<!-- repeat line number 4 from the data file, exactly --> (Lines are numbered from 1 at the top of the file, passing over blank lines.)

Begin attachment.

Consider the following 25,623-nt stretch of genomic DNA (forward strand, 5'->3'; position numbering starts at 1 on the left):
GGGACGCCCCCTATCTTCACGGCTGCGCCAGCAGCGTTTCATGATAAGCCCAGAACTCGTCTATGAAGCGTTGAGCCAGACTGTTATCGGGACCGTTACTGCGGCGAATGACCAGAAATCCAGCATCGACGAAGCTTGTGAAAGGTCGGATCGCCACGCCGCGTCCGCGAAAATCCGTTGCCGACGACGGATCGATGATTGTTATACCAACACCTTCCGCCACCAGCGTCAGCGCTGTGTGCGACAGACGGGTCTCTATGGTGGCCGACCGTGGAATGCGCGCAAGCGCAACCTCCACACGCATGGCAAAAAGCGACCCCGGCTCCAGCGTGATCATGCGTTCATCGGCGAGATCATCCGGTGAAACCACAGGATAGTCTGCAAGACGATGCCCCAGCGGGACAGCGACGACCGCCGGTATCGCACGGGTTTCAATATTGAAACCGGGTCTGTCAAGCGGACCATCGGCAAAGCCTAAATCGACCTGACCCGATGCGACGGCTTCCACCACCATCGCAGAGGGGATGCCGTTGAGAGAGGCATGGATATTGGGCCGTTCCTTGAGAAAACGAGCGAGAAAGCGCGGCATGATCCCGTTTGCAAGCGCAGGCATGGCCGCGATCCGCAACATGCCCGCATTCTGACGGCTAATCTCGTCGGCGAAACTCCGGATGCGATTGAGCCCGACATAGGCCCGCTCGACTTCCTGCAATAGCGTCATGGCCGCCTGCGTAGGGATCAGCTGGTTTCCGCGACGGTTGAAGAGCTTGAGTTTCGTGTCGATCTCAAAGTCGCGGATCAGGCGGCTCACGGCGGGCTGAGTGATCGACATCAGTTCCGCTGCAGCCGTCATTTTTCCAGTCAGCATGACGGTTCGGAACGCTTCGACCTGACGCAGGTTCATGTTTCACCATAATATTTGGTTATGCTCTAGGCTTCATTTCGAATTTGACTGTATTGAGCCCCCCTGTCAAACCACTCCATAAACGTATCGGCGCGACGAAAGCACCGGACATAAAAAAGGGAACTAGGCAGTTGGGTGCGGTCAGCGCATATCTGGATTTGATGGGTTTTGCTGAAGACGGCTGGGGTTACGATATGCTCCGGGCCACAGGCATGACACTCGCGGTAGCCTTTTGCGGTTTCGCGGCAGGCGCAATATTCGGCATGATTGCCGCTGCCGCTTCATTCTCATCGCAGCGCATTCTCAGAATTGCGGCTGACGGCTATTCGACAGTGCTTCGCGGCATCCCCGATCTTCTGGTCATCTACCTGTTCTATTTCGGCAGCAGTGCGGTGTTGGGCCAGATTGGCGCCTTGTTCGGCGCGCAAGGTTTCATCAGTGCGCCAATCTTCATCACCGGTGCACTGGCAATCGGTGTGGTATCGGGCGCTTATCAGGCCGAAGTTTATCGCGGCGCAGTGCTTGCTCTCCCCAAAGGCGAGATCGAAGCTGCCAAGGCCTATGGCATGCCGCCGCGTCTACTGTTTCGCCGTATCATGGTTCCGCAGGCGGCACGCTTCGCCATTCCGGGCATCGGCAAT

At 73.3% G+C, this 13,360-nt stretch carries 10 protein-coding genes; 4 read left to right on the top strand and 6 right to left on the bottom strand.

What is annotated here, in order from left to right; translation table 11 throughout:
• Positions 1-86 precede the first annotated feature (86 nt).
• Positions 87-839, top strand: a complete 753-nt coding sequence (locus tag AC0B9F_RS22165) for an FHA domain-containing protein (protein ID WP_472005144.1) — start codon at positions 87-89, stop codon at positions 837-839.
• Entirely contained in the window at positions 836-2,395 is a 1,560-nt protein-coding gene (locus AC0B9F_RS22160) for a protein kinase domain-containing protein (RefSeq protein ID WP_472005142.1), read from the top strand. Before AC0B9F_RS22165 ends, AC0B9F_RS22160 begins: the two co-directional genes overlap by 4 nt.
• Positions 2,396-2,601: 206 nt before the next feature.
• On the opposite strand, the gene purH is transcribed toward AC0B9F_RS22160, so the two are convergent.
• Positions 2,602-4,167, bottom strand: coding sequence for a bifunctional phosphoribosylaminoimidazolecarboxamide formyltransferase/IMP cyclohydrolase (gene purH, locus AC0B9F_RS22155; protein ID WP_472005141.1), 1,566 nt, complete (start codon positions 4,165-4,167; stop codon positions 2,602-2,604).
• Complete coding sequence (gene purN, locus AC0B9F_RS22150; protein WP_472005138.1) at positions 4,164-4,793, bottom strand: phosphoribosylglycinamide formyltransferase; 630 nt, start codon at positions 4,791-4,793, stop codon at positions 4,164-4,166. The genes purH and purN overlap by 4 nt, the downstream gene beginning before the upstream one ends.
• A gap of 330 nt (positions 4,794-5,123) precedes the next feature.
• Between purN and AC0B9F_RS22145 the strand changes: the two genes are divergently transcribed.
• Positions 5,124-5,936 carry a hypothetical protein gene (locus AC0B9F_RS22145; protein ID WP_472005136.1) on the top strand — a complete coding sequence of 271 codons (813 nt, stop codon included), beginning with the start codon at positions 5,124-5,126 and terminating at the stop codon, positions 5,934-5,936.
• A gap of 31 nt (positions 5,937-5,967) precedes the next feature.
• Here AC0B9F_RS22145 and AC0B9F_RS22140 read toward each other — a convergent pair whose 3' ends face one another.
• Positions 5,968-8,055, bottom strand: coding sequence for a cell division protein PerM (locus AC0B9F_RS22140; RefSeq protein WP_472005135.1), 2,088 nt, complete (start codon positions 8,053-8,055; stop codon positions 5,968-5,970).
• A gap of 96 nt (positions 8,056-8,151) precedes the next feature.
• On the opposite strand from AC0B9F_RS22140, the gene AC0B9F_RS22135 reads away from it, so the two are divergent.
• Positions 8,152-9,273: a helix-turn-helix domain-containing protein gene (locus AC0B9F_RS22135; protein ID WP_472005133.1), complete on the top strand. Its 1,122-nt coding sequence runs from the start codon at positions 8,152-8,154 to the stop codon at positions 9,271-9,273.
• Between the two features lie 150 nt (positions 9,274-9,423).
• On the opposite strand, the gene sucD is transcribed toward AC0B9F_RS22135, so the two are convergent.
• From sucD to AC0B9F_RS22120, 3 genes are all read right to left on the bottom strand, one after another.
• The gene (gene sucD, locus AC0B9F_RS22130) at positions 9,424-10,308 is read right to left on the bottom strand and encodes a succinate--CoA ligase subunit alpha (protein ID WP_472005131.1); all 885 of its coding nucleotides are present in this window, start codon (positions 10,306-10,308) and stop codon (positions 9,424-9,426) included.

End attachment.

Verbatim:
What is annotated here, in order from left to right; translation table 11 throughout: